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Measuring time variation of solar and atmospheric neutrinos in dark matter detectors

Published on:

28 February 2024

Primary Category:

High Energy Physics - Phenomenology

Paper Authors:

Yi Zhuang,

Louis E. Strigari,

Lei Jin,

Samiran Sinha

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Key Details

Yearly ~3% flux variation detectable in 100 ton Xenon detector after 10 years

Daily neutrino flux variation detectable to amplitude similar to current best limits

Nuclear recoil channel requires detector improvements for eccentricity detection

Results provide scalings to determine sensitivity as a function of detector parameters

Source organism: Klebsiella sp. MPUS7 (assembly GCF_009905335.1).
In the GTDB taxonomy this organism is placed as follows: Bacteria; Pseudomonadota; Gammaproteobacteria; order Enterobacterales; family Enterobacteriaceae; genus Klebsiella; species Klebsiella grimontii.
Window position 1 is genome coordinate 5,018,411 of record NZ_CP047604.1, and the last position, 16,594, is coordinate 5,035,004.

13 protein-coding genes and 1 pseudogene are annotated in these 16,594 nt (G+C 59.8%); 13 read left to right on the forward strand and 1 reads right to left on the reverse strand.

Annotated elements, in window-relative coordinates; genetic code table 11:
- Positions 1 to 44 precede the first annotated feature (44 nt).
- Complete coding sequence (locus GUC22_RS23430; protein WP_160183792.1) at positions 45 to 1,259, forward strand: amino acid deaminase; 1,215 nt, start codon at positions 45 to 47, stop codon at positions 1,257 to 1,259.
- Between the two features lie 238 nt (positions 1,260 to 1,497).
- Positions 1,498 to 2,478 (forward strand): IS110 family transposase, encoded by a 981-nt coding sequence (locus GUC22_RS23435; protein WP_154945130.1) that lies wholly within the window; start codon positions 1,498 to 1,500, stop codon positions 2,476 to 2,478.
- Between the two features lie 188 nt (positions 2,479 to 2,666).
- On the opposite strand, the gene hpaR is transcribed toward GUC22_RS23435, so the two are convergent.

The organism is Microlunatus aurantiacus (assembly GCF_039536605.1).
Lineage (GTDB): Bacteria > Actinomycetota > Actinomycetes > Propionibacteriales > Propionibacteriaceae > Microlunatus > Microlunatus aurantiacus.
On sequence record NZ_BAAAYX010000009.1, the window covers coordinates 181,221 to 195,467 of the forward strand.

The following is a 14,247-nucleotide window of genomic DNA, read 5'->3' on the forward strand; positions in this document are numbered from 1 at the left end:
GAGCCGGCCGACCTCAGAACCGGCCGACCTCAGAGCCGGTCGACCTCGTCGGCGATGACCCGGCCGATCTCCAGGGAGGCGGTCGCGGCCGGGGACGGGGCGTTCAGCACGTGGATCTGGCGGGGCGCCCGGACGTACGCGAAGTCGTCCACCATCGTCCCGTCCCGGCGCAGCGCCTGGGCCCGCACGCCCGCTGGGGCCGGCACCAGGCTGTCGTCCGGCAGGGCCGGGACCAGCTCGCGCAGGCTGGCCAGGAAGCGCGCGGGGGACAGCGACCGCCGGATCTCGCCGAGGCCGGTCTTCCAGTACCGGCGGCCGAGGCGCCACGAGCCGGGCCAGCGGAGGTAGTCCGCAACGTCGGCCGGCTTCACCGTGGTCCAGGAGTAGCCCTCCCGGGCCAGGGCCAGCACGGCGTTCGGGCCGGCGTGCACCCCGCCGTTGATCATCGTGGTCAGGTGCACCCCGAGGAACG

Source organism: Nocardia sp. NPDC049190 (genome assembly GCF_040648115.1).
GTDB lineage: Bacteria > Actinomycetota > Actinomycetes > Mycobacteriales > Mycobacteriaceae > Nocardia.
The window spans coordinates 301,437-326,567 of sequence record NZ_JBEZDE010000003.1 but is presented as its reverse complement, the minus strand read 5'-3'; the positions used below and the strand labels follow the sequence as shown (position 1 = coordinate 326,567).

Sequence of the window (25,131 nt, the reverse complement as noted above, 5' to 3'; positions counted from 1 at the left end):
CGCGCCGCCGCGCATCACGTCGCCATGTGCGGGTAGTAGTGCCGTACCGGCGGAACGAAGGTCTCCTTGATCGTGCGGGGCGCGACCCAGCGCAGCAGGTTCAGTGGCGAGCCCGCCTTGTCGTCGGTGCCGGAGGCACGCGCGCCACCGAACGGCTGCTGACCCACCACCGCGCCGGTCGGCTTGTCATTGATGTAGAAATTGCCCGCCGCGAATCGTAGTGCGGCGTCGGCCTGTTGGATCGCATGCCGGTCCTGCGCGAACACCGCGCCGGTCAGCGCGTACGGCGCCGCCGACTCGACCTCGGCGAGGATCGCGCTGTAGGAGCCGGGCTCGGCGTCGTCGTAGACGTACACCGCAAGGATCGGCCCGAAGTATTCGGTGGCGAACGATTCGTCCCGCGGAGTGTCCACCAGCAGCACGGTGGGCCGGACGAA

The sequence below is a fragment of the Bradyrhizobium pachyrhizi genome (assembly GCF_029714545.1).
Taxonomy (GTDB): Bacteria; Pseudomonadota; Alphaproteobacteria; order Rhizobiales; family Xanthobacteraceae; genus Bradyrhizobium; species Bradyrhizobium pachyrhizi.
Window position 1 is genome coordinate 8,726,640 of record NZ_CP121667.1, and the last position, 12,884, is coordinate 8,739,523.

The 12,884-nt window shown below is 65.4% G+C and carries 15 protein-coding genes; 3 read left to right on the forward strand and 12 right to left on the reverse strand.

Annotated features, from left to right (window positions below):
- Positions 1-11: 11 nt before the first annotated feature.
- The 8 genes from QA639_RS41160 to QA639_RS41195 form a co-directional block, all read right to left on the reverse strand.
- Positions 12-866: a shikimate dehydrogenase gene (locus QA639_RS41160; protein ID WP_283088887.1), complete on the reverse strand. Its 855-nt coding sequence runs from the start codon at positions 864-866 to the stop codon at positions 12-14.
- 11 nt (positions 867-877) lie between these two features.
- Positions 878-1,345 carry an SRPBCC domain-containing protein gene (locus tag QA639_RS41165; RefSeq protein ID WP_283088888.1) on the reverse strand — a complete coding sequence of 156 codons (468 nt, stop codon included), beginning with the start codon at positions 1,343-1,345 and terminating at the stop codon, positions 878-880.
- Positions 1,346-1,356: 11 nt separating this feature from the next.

Identifying neutrino time variations is important to distinguish signals and extract unique neutrino properties

AI generated summary

Measuring time variation of solar and atmospheric neutrinos in dark matter detectors

This paper studies detecting time variation of solar and atmospheric neutrino fluxes in future large Xenon and Argon dark matter detectors. A yearly variation arises from Earth's orbit eccentricity, and a smaller daily variation arises from neutrino flavor changes as they pass through Earth. For a 100-ton Xenon detector running 10 years, a 0.8% time variation is detectable in electron recoils with 90% power, sufficient to detect the 3% eccentricity amplitude. In nuclear recoils the detectable amplitude is ~10% currently and ~1% with improved detector resolution and efficiency, also sufficient to detect eccentricity.

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